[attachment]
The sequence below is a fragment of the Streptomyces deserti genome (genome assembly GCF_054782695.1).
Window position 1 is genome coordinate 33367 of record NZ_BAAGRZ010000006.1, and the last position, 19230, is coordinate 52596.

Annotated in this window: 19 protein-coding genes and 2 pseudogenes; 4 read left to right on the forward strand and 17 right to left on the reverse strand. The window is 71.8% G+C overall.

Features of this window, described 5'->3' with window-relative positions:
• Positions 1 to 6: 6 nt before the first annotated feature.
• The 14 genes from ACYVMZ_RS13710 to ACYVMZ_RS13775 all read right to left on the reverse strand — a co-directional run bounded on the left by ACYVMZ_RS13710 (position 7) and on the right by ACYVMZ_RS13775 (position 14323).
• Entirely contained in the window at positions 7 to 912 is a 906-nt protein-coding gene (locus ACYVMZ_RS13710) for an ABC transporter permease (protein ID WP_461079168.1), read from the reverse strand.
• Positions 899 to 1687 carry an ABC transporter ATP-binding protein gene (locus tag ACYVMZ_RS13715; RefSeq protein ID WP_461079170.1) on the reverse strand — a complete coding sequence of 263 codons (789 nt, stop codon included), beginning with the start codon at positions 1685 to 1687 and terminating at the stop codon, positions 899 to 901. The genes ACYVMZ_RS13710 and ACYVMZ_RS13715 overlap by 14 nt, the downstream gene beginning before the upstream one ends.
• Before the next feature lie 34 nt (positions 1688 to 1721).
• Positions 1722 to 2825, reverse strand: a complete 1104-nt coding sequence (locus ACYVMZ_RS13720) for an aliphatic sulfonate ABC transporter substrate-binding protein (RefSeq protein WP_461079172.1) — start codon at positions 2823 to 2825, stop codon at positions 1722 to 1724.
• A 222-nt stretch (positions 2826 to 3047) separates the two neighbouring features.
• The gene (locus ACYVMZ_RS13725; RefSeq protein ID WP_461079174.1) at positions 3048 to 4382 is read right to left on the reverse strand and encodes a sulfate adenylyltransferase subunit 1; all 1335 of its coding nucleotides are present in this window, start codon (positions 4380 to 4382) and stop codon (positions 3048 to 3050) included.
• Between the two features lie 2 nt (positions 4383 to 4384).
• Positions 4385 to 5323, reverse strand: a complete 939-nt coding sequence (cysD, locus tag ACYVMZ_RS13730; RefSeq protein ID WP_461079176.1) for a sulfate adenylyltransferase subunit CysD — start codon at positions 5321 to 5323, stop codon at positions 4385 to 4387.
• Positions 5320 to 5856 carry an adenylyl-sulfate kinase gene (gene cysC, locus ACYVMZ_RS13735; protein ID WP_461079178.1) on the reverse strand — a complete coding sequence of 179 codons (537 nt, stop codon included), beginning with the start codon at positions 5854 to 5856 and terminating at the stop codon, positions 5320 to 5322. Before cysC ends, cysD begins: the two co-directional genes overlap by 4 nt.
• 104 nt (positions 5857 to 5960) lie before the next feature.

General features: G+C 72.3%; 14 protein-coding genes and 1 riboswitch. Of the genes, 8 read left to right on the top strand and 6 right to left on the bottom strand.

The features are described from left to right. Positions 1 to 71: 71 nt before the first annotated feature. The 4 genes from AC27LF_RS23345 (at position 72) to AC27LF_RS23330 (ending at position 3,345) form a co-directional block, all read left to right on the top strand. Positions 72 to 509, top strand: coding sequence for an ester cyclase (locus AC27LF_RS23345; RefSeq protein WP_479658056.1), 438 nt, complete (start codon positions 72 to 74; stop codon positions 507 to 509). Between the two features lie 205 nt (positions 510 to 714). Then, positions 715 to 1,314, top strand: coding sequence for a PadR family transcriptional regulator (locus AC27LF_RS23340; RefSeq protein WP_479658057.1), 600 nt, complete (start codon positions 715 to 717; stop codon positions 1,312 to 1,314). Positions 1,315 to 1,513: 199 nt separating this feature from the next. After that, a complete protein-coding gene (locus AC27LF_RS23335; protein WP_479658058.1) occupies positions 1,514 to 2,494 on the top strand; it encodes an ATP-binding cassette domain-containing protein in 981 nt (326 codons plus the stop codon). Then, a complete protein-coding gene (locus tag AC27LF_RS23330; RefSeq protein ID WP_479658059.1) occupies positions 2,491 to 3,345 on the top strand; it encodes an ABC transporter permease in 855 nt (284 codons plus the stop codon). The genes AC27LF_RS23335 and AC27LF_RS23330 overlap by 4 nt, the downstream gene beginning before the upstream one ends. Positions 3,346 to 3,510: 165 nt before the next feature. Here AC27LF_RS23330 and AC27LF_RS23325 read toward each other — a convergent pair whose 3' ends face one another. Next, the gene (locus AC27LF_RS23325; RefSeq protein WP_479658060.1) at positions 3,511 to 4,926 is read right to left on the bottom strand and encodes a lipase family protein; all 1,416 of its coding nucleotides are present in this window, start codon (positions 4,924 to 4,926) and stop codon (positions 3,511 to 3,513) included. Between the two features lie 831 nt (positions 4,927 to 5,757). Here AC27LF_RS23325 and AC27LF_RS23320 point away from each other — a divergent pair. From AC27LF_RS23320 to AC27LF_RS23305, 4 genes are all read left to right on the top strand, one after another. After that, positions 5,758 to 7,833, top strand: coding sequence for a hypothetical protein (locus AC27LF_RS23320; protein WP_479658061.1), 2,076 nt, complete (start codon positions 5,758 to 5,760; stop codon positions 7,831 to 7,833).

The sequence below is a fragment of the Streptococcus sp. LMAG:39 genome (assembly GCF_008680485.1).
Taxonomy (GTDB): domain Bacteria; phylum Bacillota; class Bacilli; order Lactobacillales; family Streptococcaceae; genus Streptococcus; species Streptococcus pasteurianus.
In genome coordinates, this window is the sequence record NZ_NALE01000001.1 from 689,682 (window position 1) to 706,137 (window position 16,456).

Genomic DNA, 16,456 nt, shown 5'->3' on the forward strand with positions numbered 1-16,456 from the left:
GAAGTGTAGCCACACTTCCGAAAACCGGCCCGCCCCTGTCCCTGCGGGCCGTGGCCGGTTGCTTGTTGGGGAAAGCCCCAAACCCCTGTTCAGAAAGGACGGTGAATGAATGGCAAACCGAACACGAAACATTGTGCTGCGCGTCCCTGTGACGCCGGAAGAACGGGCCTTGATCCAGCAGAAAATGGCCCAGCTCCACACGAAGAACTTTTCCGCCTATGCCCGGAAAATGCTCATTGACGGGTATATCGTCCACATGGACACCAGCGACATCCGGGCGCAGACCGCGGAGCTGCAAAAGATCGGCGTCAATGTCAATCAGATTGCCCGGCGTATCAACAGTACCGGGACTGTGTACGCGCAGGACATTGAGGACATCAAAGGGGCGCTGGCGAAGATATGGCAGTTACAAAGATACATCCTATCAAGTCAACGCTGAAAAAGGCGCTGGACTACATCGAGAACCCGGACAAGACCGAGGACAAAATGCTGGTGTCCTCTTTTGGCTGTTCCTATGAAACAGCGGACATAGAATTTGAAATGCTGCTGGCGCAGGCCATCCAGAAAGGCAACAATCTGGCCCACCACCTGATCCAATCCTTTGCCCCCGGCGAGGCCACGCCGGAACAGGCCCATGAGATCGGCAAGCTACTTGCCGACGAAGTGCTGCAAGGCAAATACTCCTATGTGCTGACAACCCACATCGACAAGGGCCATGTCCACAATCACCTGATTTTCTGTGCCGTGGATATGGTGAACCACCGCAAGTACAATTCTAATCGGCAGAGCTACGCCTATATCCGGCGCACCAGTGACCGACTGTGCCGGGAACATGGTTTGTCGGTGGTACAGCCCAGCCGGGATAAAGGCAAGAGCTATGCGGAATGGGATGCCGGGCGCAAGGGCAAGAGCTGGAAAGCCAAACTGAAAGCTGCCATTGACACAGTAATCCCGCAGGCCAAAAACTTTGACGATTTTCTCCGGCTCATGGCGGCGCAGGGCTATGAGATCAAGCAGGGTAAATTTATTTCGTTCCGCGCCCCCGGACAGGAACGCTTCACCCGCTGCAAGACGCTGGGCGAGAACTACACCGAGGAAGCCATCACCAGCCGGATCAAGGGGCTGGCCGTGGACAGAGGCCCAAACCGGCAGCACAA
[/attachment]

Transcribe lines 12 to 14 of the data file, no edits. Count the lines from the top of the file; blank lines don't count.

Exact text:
• The gene (locus ACYVMZ_RS13725; RefSeq protein ID WP_461079174.1) at positions 3048 to 4382 is read right to left on the reverse strand and encodes a sulfate adenylyltransferase subunit 1; all 1335 of its coding nucleotides are present in this window, start codon (positions 4380 to 4382) and stop codon (positions 3048 to 3050) included.
• Between the two features lie 2 nt (positions 4383 to 4384).
• Positions 4385 to 5323, reverse strand: a complete 939-nt coding sequence (cysD, locus tag ACYVMZ_RS13730; RefSeq protein ID WP_461079176.1) for a sulfate adenylyltransferase subunit CysD — start codon at positions 5321 to 5323, stop codon at positions 4385 to 4387.